Find out more »

March 2021

ISRRAR Event–Dr. Samiha Rahman, “Redefining Black Excellence: Ihsan, Islamic Education, and the Tijani Sufi Order”

March 9 @ 4:00 pm - 6:00 pm
Zoom, CA

Since the 1980s, hundreds of predominantly working-class African American Muslim youth have migrated to the West African Tijani Sufi town of Medina Baye, Senegal. They hope to circumvent the antiblackness, Islamophobia, and economic inequality they face in the U.S. in search of a transformative educational encounter in a society where Blackness and Islam constitute the dominant norms. This talk chronicles these young people’s everyday experiences pursuing Islamic education in Medina Baye. Complicating popular notions that link Black excellence to individualistic…

Find out more »

April 2021

ISRRAR Event–Dr. Maytha Alhassen, “The Ummic Imperative: A Decolonial Approach to Malcolm X’s Islam”

April 6 @ 4:00 pm
Zoom, CA

Through an assemblage of multiple archives, Dr. Maytha Alhassen tracks the Malcolm X’s political and spiritual project the last year of his life as he travels across decolonizing geographies. Alhassen contends that undergirding Malcolm X’s Black liberation framework is a praxical commitment to an “ummic imperative.” Engaging Malcolm’s spiritual political philosophies will also serve to interrogate and complicate Third World movement politics. Join this Zoom event at tinyurl.com/isrrarTalk This event is part of the ISRRAR Spring Quarter series.

Find out more »

ISRRAR Event–Dr. Vincent Brown, “Tacky’s Revolt: The Story of an Atlantic Slave War”

April 20 @ 4:00 pm
Zoom, CA

Warfare migrates. This has never been more apparent than in the era when the violence of imperial expansion and enslavement transformed Europe, Africa, and the Americas, as they interacted across the Atlantic Ocean. European imperial conflicts extended the dominion of capitalist agriculture. African battles fed captives to the transatlantic trade in slaves. Masters and their human property struggled with one another continuously. These clashes amounted to a borderless slave war: war to enslave, war to expand slavery, and war against slaves,…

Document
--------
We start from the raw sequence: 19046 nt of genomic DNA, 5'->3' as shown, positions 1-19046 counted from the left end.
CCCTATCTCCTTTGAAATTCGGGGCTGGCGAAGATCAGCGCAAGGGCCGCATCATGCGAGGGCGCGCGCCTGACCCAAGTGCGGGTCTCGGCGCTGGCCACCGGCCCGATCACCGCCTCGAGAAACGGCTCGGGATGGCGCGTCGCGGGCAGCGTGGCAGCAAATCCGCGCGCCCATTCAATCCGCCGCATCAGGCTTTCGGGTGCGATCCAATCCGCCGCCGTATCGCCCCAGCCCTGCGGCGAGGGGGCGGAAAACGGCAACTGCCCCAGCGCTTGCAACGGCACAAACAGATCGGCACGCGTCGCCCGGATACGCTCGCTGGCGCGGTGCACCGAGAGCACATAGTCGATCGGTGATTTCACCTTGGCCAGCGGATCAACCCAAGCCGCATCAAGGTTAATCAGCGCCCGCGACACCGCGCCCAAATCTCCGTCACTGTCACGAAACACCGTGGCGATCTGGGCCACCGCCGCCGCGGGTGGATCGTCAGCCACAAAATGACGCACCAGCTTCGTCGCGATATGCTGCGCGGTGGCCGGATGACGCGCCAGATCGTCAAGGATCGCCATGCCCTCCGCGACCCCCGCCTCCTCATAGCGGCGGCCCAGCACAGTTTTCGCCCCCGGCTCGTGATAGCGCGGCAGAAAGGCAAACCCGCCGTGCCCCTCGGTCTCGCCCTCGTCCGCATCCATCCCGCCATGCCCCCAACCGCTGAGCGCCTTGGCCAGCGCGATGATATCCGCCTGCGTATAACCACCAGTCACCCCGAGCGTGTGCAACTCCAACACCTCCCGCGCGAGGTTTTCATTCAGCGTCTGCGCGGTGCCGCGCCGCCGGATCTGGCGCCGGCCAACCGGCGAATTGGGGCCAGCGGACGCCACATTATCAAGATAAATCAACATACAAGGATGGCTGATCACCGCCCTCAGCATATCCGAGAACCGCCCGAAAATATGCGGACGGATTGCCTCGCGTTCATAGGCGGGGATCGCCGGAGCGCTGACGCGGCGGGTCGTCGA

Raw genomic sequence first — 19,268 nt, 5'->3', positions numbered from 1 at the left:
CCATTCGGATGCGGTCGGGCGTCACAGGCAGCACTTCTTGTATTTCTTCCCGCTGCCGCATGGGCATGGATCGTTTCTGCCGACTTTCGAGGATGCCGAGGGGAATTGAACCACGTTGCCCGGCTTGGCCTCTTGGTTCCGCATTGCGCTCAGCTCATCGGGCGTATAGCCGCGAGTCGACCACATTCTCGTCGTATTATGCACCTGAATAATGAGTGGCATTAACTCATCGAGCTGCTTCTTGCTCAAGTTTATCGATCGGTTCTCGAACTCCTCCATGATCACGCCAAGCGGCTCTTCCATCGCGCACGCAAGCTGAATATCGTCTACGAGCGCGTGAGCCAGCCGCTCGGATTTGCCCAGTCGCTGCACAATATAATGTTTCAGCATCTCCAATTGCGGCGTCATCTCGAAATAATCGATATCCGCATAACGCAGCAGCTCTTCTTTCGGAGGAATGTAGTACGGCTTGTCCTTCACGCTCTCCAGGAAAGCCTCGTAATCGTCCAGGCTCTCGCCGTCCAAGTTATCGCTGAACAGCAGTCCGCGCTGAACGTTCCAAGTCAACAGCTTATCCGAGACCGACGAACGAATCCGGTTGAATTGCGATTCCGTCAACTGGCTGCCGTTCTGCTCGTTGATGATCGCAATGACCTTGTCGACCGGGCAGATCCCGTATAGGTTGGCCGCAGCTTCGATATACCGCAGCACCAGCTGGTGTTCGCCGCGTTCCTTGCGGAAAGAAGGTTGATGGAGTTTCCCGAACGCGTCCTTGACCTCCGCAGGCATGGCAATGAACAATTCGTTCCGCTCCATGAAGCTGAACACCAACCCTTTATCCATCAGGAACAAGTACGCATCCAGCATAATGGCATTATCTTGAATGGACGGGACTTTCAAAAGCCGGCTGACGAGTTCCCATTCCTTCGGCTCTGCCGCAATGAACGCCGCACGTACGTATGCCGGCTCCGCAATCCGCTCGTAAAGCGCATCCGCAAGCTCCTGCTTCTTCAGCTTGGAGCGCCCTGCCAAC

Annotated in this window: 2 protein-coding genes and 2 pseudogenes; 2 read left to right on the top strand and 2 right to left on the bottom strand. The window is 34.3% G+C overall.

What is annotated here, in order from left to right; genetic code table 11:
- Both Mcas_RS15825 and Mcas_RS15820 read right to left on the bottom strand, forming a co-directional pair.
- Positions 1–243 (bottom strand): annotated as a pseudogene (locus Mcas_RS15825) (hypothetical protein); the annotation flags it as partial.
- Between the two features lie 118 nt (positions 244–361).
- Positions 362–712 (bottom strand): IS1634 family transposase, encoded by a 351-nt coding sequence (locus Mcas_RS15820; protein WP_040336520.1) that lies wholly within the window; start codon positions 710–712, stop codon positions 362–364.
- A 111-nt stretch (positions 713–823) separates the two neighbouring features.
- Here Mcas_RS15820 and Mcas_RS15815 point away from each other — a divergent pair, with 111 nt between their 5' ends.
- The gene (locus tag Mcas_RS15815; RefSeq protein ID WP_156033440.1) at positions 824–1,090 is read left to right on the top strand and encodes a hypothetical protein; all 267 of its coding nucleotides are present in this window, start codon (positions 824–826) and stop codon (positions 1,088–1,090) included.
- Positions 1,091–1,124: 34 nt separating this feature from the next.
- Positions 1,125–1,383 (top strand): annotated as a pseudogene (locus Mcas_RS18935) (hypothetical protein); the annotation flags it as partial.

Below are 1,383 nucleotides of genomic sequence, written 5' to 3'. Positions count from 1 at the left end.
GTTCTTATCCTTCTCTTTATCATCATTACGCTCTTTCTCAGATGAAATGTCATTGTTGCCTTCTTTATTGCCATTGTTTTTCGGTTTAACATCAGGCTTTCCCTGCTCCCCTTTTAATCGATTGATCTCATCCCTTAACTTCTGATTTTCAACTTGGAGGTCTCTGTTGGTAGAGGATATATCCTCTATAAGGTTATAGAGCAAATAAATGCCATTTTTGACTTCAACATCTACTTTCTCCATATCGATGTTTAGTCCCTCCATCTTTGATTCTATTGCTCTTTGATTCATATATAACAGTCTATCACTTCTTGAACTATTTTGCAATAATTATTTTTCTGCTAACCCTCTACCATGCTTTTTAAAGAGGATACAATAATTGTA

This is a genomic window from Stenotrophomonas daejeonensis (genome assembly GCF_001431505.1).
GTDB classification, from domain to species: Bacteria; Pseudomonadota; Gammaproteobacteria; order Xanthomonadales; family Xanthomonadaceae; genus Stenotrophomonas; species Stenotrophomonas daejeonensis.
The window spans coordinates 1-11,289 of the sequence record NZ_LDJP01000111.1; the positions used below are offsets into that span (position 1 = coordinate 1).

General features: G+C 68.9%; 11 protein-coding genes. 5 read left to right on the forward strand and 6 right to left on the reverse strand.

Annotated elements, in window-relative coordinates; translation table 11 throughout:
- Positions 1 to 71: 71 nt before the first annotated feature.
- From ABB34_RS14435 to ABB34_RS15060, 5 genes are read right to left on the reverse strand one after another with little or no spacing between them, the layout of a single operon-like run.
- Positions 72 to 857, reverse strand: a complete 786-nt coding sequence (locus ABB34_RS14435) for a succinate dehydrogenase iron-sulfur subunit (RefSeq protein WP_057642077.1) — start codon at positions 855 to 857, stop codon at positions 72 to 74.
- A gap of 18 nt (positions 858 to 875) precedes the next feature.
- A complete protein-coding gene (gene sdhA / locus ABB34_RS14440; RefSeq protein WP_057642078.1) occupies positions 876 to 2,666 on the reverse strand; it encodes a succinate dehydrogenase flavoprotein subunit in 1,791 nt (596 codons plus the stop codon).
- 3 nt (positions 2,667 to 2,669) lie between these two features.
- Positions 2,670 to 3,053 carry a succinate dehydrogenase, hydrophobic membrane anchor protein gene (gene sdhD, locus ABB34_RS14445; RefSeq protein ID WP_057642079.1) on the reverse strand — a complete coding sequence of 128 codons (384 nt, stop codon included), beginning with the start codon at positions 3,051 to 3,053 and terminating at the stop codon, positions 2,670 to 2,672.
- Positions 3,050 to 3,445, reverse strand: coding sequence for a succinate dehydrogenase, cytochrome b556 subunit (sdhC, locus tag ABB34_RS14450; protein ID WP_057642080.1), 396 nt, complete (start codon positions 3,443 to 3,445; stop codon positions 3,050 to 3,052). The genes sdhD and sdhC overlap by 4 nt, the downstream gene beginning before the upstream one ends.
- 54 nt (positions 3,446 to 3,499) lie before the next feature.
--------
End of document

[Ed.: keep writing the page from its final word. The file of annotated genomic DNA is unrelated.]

Find out more »

History Beyond the Academy: A Conversation

April 24 @ 4:00 pm
Zoom, CA

Come and join us for a panel discussion with recent graduates from UCSB’s Department of History (Mariel Aquino, Doug Genens, Caitlin Rathe, and Stephanie Seketa) to learn about their experiences working as historians beyond the Academy. Learn about work in academic administration, the non-profit sector and how to research and produce podcasts. The discussion will be moderated by current graduate students Addie Jensen and Mattie Webb. All are welcome! Join this event on Zoom at https://ucsb.zoom.us/j/6855143149. Click here to download…

Find out more »

May 2021

ISRRAR Event–Dr. Sylvester Ogbechie, “Godbearer: Yoruba Orisa, Black Atlantic Modernisms and Afrofuturist Imaginaries”

May 4 @ 4:00 pm
Zoom, CA

Dr. Sylvester Ogbechie‘s work evaluates the resurgence of African gods in Black Atlantic modernisms, contemporary media and Afrofuturist visualities. African deities are everywhere in contemporary culture from the Akan trickster god Anansi and numerous Yoruba Orisa in the American Gods TV series, through images of the Kh’Met (Egyptian) goddess Bast in the Afrofuturist blockbuster movie Black Panther, to the cyberspace narratives of William Gibson’s Sprawl trilogy that centered the Loa (gods) of the Haitian Vodun pantheon as primary characters. This…

Find out more »
+ Export Events

Page last modified: May 2, 2021